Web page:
I'll tell you what this looks like for me. My doctor is trained in naturopath and traditional medicine in Eastern and Western. He loves Jesus. I mean I go in for IV treatments. Just for additional vitamins and minerals and supplements I take 25 vitamins a day. [emphasis added] We do blood work. I work out. I read my Bible. I pray. I sleep. I, you know, drink so many ounces of water a day. Get time with my wife and kids. Proper physical [and] emotional affection from my family. Time with my friends. Silence and solitude. My whole life is integrated and if the body's off the mind is effected, if the mind is off the soul is effected. Everything works together and so for me it's having an integrated approach to my walk with God.

A lot of the stories Driscoll recounted about his roller coaster health suggests he may have risked (or actually arrived at) caffeine dependency.  Even if we were to bracket off Mark Driscoll's accounts of spiritual attacks altogether his caffeine use, sleep deprivation, and other health problems might suggest he was overdue for a full medical and possibly a psychological evaluation for some time.  While Driscoll's formal profession of the importance of viewing life as an integrated whole is commendable the majority of testimony Driscoll gave about himself is that he's never really been assessed by a professional psychologist or gotten much by way of counseling.  This introduces the somewhat unnerving possibility that Driscoll spent nearly twenty years in ministry doing his thing without ever once having been on the receiving end of the kind of counsel he's given to others or the kind of counsel he at one point was instructing Mars Hill pastors to use in dealing with members and attenders of Mars Hill Church.

And ironically, it would seem after feeling it would be weird to take a lot of doctor prescribed medications in his 30s as he recounts his 2007 thinking in a 2014 interview, turns out that by early 2008 he was sharing with Mars Hill leaders he was taking twenty-five vitamins a day. It's as though so long as the door to a jaw-dropping regime of pills and shots was prefixed with "naturopath" instead of conventional doctor Mark Driscoll was okay with it.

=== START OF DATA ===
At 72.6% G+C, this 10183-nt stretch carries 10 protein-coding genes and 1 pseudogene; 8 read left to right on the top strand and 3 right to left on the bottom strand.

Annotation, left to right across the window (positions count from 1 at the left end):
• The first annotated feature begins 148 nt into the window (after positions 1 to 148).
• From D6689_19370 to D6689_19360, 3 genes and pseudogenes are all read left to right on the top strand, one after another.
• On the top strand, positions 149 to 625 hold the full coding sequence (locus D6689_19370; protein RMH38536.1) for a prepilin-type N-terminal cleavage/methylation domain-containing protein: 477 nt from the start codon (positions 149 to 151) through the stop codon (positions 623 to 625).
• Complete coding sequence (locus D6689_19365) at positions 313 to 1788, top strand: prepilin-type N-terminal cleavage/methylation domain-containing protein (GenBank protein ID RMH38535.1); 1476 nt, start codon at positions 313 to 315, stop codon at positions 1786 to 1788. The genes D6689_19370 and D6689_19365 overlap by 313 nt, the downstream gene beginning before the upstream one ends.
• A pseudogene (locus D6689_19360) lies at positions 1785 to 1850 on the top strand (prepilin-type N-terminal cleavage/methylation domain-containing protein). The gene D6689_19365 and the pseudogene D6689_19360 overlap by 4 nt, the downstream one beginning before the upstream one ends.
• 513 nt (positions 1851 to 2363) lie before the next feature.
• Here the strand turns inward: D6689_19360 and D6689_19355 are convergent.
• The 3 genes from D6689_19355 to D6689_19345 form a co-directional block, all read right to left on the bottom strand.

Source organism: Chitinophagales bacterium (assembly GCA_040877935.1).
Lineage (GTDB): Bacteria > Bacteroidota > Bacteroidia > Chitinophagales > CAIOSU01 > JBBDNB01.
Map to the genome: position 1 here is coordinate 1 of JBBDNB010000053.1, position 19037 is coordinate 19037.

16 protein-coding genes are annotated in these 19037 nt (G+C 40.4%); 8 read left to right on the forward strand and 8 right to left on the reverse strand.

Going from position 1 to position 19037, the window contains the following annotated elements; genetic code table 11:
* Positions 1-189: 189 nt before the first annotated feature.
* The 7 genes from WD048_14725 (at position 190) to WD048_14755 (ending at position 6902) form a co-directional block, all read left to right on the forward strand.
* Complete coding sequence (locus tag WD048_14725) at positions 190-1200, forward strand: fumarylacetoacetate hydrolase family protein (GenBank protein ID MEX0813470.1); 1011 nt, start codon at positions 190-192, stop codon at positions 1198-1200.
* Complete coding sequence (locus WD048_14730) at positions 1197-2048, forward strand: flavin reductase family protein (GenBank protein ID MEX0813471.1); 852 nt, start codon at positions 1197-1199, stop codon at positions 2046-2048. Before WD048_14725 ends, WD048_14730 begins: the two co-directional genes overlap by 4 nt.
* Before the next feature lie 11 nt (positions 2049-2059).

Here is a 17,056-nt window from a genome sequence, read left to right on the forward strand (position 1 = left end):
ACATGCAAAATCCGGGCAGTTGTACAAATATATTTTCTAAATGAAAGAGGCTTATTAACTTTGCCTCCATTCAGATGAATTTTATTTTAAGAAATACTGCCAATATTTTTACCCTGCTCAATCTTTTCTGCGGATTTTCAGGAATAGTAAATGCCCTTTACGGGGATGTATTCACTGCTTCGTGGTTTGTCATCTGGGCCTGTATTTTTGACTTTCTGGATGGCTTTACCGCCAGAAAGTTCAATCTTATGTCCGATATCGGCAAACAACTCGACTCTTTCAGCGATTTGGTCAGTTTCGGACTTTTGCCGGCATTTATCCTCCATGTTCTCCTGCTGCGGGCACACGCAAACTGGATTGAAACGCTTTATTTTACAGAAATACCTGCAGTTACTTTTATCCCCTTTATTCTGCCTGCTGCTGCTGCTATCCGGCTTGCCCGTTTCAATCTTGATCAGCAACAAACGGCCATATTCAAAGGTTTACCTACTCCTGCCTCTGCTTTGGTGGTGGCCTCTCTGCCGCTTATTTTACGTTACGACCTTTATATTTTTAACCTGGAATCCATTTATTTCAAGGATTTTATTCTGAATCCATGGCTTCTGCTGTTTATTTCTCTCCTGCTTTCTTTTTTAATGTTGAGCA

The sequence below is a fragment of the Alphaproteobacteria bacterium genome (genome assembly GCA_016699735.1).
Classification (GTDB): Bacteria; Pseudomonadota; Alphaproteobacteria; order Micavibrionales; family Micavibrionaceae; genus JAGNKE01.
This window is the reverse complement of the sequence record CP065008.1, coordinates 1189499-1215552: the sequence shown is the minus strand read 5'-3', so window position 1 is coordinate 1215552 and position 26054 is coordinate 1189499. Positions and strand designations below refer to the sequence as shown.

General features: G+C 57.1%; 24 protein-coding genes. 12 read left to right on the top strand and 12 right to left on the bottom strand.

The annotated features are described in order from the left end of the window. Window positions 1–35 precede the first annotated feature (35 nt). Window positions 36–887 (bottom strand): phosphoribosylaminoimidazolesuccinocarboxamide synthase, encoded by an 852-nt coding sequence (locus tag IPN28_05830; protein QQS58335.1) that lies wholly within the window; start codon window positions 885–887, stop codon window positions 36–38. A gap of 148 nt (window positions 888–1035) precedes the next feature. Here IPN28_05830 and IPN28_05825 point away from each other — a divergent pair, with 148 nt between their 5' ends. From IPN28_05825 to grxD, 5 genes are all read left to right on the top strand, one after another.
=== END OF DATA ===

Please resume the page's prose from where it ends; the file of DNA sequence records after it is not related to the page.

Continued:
2-5-2008 spiritual warfare Part 3 part 5 commentary 6 "don't believe the demonic lie that I don't care" CF 2007 "You either got on the bus or get run over by the bus. Those are the two options but the bus ain't gonna stop."

The first thing that seems relevant to share is that as tempting as it may be for some readers or listeners to think all the stuff Mark Driscoll said on February 5, 2008 was some long con and that he doesn't believe in any of this stuff, you probably didn't listen to the nearly 3.5 hours, did you?  Nobody goes on at such astonishing length about topics they neither care about nor believe in, do they?  Not even in entertainment. 

The sincerely of Mark Driscoll has never really been a question.  Driscoll's motives, as such, have not even been inherently important.  Let's reframe this in light of something readers of Wenatchee The Hatchet will already know is a pet subject, biblical literature.  The biblical authors expressed relatively little interest in expounding on the interior monologues and emotional highs and lows of figures described in the biblical texts.  We're nowhere near Dostoevsky or confessional memoirs. No, the biblical authors tended to focus chiefly on what people said and what people did and that summation accounted for their character, good or bad.  So for the purposes of Wenatchee The Hatchet speculating as to Mark Driscoll's sincerity in his teaching on spiritual warfare isn't relevant.

On the other hand, the social and political framework within which Driscoll spoke is relevant. 

Don't believe the demonic lie that I don't care. I founded this church in my living room. Many who are on staff I had the privilege of leading to Christ and baptizing.

Let's propose that Mark Driscoll would not have said those sentences in a vacuum.  He wouldn't have told pastors and deacons to not believe the demonic lie that he didn't care unless he thought there might be any reason at all for them to actually think that.  Why might people wonder whether or not Mark Driscoll cared about the "ground war" or the rank and file?  At the risk of pointing out the obvious

http://www.fightingforthefaith.com/2012/06/mark-driscoll-brags-about-pile-of-bodies-behind-mars-hills-bus.html

"There's a pile of dead bodies behind the Mars Hill bus and by God's grace it'll be a mountain before we're done." 

Something like that. At the top of October Driscoll talked about a pile of dead bodies and how two guys weren't on mission so they were unemployed.  In November Driscoll preached the Scotland sermon.  Though he'd wrapped up a lot of writing for Death By Love as far back as 2006 he had transitioned into preparing it for publication with Breshears as a co-author.